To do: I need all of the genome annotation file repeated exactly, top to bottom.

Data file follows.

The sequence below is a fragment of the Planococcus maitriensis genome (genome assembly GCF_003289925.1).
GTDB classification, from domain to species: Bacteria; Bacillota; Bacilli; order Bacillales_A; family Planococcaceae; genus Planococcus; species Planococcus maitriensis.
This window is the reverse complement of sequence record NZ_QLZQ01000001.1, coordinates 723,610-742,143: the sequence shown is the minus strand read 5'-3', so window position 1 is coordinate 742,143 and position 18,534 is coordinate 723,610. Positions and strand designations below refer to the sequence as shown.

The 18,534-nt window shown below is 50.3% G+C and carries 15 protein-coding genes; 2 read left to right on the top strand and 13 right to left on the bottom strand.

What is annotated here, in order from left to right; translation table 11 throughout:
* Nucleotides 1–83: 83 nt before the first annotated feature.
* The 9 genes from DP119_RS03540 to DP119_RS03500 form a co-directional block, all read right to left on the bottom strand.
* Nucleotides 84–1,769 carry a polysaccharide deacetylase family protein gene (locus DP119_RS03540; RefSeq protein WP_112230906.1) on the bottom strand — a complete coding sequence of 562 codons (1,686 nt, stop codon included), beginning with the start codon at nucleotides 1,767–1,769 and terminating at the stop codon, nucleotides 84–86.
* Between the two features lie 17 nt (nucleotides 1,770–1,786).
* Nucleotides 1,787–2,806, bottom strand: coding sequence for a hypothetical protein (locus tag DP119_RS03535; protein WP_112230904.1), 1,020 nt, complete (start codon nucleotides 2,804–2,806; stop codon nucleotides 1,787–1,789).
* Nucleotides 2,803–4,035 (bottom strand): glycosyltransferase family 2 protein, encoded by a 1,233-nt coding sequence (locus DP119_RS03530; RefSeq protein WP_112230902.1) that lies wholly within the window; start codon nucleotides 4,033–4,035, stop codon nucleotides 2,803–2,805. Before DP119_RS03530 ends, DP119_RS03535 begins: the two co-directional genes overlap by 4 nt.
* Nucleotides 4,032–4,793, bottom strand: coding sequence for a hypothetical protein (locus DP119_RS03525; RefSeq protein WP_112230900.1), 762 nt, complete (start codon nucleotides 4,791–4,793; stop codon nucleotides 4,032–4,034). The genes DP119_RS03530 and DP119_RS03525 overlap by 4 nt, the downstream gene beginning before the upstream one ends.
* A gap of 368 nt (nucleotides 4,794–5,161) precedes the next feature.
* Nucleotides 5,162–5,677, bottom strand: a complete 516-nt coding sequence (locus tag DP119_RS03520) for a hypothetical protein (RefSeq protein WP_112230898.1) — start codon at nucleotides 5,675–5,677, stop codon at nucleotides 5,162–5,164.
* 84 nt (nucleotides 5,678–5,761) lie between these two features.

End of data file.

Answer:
The sequence below is a fragment of the Planococcus maitriensis genome (genome assembly GCF_003289925.1).
GTDB classification, from domain to species: Bacteria; Bacillota; Bacilli; order Bacillales_A; family Planococcaceae; genus Planococcus; species Planococcus maitriensis.
This window is the reverse complement of sequence record NZ_QLZQ01000001.1, coordinates 723,610-742,143: the sequence shown is the minus strand read 5'-3', so window position 1 is coordinate 742,143 and position 18,534 is coordinate 723,610. Positions and strand designations below refer to the sequence as shown.

The 18,534-nt window shown below is 50.3% G+C and carries 15 protein-coding genes; 2 read left to right on the top strand and 13 right to left on the bottom strand.

What is annotated here, in order from left to right; translation table 11 throughout:
* Nucleotides 1–83: 83 nt before the first annotated feature.
* The 9 genes from DP119_RS03540 to DP119_RS03500 form a co-directional block, all read right to left on the bottom strand.
* Nucleotides 84–1,769 carry a polysaccharide deacetylase family protein gene (locus DP119_RS03540; RefSeq protein WP_112230906.1) on the bottom strand — a complete coding sequence of 562 codons (1,686 nt, stop codon included), beginning with the start codon at nucleotides 1,767–1,769 and terminating at the stop codon, nucleotides 84–86.
* Between the two features lie 17 nt (nucleotides 1,770–1,786).
* Nucleotides 1,787–2,806, bottom strand: coding sequence for a hypothetical protein (locus tag DP119_RS03535; protein WP_112230904.1), 1,020 nt, complete (start codon nucleotides 2,804–2,806; stop codon nucleotides 1,787–1,789).
* Nucleotides 2,803–4,035 (bottom strand): glycosyltransferase family 2 protein, encoded by a 1,233-nt coding sequence (locus DP119_RS03530; RefSeq protein WP_112230902.1) that lies wholly within the window; start codon nucleotides 4,033–4,035, stop codon nucleotides 2,803–2,805. Before DP119_RS03530 ends, DP119_RS03535 begins: the two co-directional genes overlap by 4 nt.
* Nucleotides 4,032–4,793, bottom strand: coding sequence for a hypothetical protein (locus DP119_RS03525; RefSeq protein WP_112230900.1), 762 nt, complete (start codon nucleotides 4,791–4,793; stop codon nucleotides 4,032–4,034). The genes DP119_RS03530 and DP119_RS03525 overlap by 4 nt, the downstream gene beginning before the upstream one ends.
* A gap of 368 nt (nucleotides 4,794–5,161) precedes the next feature.
* Nucleotides 5,162–5,677, bottom strand: a complete 516-nt coding sequence (locus tag DP119_RS03520) for a hypothetical protein (RefSeq protein WP_112230898.1) — start codon at nucleotides 5,675–5,677, stop codon at nucleotides 5,162–5,164.
* 84 nt (nucleotides 5,678–5,761) lie between these two features.